Oh, I like Abildan the Feliwyrd too! Characters who walk the misty line between good and bad are the most interesting to write. Hamir from The Relic Guild trilogy was always a favourite of mine – there’s something sinister going on with him, but you’re never quite sure what he’s up to.
Least favourite? Perhaps Nel from The Song of the Sycamore, though “least favourite” isn’t the right term. She was hardest for me to write because I really liked her but always knew where her story arc was leading and I genuinely wanted better things for her – and that’s as much as I can say without spoilers.
The truth is, I tend to love my latest characters the most, because they’re fresher in my mind and feel like the people I’m hanging out with right now, while past characters are more like old friends I haven’t seen for years. So, I’m going to go with Ebbie Wren and Bek Rana from The Wood Bee Queen as my favourites. They have a lot in common, but they don’t know that, and they come together seemingly by accident. It was hard work but good fun finding out who they were, how they would get along, and what they would come to mean to each other as the story puts them through hell. Ebbie and Bek – I can’t wait for you all to meet them.
Speaking of The Bone Shaker, how was it to collaborate on the Blood and Blade collection with Gaie Sebold, Kari Sperring, and Gavin G. Smith?
The Blood and Blade novella boxset is a great collection of fantasy stories. Ian Whates from NewCon Press planned out a series of boxset for that year (2019?) and of course I said yes when he asked me to be included, especially when I heard I’d be accompanying Gaie, Kari and Gavin – fine humans and writers, well worth checking out. I’m very lucky that Ian asked me to be included, and I’m very proud to have been a part.
Which authors past and present would you say inspire or have influenced you the most?
AAAAAAARGH! This could be a long list…
Tad Williams, Angela Carter, David Gemmell, Neil Gaiman, Susanna Clarke. I love what Joanne Harris is doing with her Gollancz books at the moment. Oh, there’s too many! Old or new, I find inspiration from stories all the time. There’s nothing on earth like a good tall tale.
Are there any upcoming releases you’re looking forward to this year? Apart from your own of course!! Are there any debut authors we should keep an eye out for? Go on Ed, make our TBR even bigger!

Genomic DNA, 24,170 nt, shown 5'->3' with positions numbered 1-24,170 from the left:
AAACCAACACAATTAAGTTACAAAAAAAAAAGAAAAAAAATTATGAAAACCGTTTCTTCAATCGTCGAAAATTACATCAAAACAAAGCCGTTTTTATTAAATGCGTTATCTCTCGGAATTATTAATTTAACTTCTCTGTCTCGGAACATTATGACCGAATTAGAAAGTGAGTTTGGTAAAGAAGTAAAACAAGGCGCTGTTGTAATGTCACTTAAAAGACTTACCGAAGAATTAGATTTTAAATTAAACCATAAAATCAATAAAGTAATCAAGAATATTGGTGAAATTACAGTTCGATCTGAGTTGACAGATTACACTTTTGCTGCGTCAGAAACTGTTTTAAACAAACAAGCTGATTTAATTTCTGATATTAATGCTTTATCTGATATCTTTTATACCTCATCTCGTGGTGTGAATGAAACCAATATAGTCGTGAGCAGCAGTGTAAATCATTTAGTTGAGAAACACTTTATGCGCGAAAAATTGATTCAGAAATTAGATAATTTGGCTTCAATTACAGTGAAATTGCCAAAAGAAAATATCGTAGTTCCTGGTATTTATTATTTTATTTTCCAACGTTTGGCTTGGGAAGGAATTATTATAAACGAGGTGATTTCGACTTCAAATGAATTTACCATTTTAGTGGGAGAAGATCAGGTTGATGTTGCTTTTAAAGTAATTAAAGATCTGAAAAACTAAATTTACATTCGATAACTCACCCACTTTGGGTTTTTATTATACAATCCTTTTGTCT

Oh, this could be another long one. I’ll narrow it down. Honeycomb by Joanne Harris – I’m looking forward to that. The debut I’d recommend is This Fragile Earth by Susannah Wise, which sounds awesome. I’ve just read an advance copy of The Coward by Stephen Aryan, and that was brilliant. I’m currently reading Spec Ops Z by Gavin G. Smith and so far I can honestly say it’s one of the greatest zombie stories I’ve ever read.
One of our favourite questions here on the Fantasy Hive: which fantastical creature would you ride into battle and why?
King Kong. Do I really need an explanation?
Yes, Ed! Yes, you do!
Ok, fine. First off, I’m riding a giant gorilla into battle, so . . . I win! No arguments.
Next, I get so nervous answering this question because no one ever believes that King and I are old pals. Sure, we have our arguments. There are days when he won’t get off his arse to help me tidy up, and just sits there watching Netflix.
Ed, are you sure you’re not just talking about you here?!
I’m sure I don’t know what you mean, madam. Anyway, If we’ve run out of bananas, King won’t go to the shop himself but be all like, “Bananas, bananas, bananas!” until I go out because I can’t stand his moaning anymore.
But we also have a lot in common. We both suffer from the exact same body image issues, we both like jungle music, and there’s nothing we love better than getting drunk at weekends and fighting a T-Rex. We look out for each other, always, and that’s the mark of a true friendship. If he has a hankering for a sacrificial human that he can keep as a pet, I’m able to talk him down. If it’s raining, he keeps me dry and sheltered. We work well together.
Anyway, in battle, me and King win.
Err… that’s probably the most detailed answer we’ve had to this question!!
Hey, the truth is often complicated.
Okay, finally, what do you hope readers will take away from your book?
That it’s never too late to mend broken things.
Thank you so much, Ed!
Edward Cox is the ‘Gemmell Award’ nominated author of The Relic Guild trilogy (THE RELIC GUILD, THE CATHEDRAL OF KNOWN THINGS and THE WATCHER OF DEAD TIME).
Edward began writing stories at school as a way to pass time in boring lessons. It was a hobby he dabbled with until the late 80’s when he discovered the works of David Gemmell, which not only cemented his love of fantasy but also encouraged a hobby to become something much more serious.
Edward currently lives in the English countryside, where his wife and daughter defend him from the daily attacks of giant spiders. When he is not sleeping or eating, he likes to pretend to be a ghost, but has, as yet, failed to convince anyone. His favourite pastimes include reading, punching clocks, and dining out on winning the 1987 national roly-poly championship.